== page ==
Thorpe was the first man hired to direct the adaptation of Frank L. Baum’s book, but he was far from the last. He conceived an entire look for the movie, including a tousled blonde hairdo for Judy Garland’s Dorothy and a baby doll makeup style, which he thought more closely resembled the original illustrations. He was behind the camera for two weeks before the producers decided they hated everything he was doing, and health issues from the Tin Man make-up for Buddy Ebsen led to a shutdown, during which time Jack Haley was hired as a new Tin Man and Thorpe was sacked.
The replacements: George Cukor / Victor Fleming / King Vidor
Cukor was the initial replacement, though he was hired on a temporary basis while MGM looked for someone more permanent to replace him. To his credit, Cukor toned down Dorothy’s look, preferring to contrast her natural appearance with the vivid fantasy tone of Oz. He left to concentrate on his dream job making Gone With The Wind (more on that in a moment) and Victor Fleming, credited with turning around troubled productions before, was parachuted in. He didn’t finish the film either, however, because he was then drafted to take over Wind. In his place came King Vidor, who got the film across the finish line. Between them, the filmmakers somehow produced a classic.
The original choice: George Cukor
As previously mentioned, Cukor had been more interested in directing Gone With The Wind than helping Dorothy navigate the fantastical realm of Oz. Hired by power producer David O. Selznick, Cukor spent two years preparing to make the film, including finding the right actress to play Scarlett O’Hara. But trouble brewed for several reasons, including Cukor and Selznick clashing over the script and Cukor’s legendarily snobby tone getting him into trouble.
The replacements: Victor Fleming/Sam Wood
Fleming was brought in at the behest of his friend (and Wind leading man) Clark Gable to take over when Cukor was unceremoniously discharged. Great Gatsby author F. Scott Fitzgerald, who did uncredited and ultimately unused work on the script, said of Fleming: “He was a fine adaptable mechanism — which in the morning could direct the action of 2000 extras, and in the afternoon decided on the colours of the buttons of Clark Gable's coat and the shadows on Vivien Leigh's neck...” Ultimately, Fleming left the film due to exhaustion, and Sam Wood completed the final two weeks’ shooting. All three directors have work remaining in the final product, which, adjusted for inflation, is still the highest grossing film of all time.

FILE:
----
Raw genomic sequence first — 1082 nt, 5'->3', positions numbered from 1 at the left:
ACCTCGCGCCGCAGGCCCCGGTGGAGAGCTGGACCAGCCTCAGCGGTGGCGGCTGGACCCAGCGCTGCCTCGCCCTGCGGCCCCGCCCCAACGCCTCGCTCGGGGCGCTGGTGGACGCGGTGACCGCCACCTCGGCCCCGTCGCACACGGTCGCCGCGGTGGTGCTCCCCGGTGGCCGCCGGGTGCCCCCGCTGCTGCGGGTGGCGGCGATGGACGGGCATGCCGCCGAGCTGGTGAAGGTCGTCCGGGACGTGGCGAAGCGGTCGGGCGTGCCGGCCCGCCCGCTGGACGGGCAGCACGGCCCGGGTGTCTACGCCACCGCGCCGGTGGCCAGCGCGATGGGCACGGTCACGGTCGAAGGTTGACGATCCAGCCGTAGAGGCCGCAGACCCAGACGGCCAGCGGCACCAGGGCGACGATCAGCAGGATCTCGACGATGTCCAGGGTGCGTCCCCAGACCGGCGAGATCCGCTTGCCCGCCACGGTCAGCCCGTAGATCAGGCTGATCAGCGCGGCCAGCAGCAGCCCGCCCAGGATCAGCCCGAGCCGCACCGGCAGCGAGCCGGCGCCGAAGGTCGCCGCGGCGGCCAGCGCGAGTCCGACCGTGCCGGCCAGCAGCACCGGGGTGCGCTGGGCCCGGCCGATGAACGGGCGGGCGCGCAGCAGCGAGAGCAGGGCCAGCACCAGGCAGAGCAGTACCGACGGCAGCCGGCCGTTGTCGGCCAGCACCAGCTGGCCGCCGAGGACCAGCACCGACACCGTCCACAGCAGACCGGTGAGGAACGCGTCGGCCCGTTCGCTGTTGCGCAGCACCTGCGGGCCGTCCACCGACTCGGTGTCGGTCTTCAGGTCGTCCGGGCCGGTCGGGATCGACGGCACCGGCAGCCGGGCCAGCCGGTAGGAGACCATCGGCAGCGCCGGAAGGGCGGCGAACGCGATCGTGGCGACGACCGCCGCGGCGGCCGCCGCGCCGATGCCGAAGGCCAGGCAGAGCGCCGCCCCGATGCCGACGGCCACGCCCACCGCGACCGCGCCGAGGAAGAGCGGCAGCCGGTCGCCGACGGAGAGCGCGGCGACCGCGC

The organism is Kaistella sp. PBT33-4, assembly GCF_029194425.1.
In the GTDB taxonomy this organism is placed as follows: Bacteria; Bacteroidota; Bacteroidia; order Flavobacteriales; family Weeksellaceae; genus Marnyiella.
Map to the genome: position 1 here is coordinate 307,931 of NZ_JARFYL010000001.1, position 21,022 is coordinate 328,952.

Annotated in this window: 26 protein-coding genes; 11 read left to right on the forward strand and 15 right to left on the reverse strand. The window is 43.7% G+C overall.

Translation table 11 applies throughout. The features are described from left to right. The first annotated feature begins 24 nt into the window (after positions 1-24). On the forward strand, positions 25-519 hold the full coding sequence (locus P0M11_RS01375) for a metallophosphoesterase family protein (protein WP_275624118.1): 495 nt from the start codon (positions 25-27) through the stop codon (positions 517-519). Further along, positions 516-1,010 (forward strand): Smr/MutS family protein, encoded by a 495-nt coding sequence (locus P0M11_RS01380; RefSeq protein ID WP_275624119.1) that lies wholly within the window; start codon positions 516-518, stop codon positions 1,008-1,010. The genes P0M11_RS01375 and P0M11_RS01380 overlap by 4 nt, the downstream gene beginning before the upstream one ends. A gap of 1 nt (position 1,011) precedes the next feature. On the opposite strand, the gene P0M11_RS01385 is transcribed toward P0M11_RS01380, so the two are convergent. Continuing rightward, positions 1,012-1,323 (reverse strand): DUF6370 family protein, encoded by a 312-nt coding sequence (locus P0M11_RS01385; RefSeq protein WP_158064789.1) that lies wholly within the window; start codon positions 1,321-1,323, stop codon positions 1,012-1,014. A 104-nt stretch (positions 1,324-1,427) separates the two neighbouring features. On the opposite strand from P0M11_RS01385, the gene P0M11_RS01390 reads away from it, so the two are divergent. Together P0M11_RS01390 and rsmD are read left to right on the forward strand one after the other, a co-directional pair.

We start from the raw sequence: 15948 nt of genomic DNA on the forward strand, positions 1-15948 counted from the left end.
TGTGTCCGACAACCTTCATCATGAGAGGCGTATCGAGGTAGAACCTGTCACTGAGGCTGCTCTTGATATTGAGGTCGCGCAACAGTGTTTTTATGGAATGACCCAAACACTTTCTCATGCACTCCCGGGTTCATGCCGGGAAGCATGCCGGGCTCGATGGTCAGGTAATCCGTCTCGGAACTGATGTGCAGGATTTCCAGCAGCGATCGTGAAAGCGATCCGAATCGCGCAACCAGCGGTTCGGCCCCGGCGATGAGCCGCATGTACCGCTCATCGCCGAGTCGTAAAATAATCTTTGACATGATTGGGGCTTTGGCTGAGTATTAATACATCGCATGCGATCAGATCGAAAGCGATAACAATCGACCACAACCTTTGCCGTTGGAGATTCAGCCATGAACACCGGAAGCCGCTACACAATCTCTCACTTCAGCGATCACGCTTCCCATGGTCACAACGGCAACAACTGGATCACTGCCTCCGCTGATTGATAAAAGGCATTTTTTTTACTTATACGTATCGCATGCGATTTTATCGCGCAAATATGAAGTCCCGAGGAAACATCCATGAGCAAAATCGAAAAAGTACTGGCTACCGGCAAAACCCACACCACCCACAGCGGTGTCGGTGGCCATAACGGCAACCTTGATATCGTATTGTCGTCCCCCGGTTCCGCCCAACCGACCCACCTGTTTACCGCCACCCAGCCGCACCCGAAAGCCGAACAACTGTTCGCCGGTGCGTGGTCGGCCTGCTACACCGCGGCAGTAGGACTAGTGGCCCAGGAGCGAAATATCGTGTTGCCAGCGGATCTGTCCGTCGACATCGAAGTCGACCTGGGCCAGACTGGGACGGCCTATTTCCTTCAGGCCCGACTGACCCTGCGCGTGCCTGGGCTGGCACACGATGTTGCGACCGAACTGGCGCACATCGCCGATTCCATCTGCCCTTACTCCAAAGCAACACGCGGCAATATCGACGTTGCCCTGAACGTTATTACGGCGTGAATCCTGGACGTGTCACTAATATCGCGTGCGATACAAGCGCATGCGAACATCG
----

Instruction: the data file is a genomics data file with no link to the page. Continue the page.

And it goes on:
The original choice: Zak Penn
This is less a last-minute switch than a replacement made before a single frame of film was shot. Penn, who got his superhero scripting start with the story for 2003’s mutant sequel X2, went on to write The Last Stand and The Incredible Hulk. Trusting his abilities, Marvel tapped him to write its biggest gamble, rounding up the Avengers. But when Joss Whedon was hired to direct, he threw out Penn’s script. “We could have collaborated more, but that was not his choice. He wanted to do it his way, and I respect that,” Penn told GQ. He still got a story credit on the film and we’d be fascinated to see how his take differs.
The replacement: Joss Whedon
For his side of the story, Whedon admits that he wasn’t keen on Penn’s screenplay. "There was a script... There just wasn't a script I was going to film a word of," he told GQ. “I needed that bedrock of certainty, so that when they asked me why something was in the script, I could tell them exactly.” Whedon might have seemed a risk at the time, coming primarily from TV and with only one film directing credit, the underperforming Serenity, to his name. But his combined Marvel comics experience, his keen ear for dialogue and his willingness to collaborate with the cast led to a massive, billion-dollar-plus success.
The original choice: Jan Pinkava
Pinkava was coming off of an Oscar win for his short film Geri’s Game and got the chance to direct one of Pixar’s features. But though he’d quickly won over the studio’s “brain trust” – including John Lasseter and Andrew Stanton – with his pitch about a foodie rat who dreams of being a chef, Pinkava’s more fantastical ideas clashed with the creative team’s feelings on the story and he was replaced. Happily, these days he looks back without bitterness on the experience, as he recounted to Animation Views. “Ratatouille was an enormous experience as my first feature film," he recalls. "I would have liked to complete it, but Brad Bird was able to take it on, make it his own and lead the team to a very successful finish.”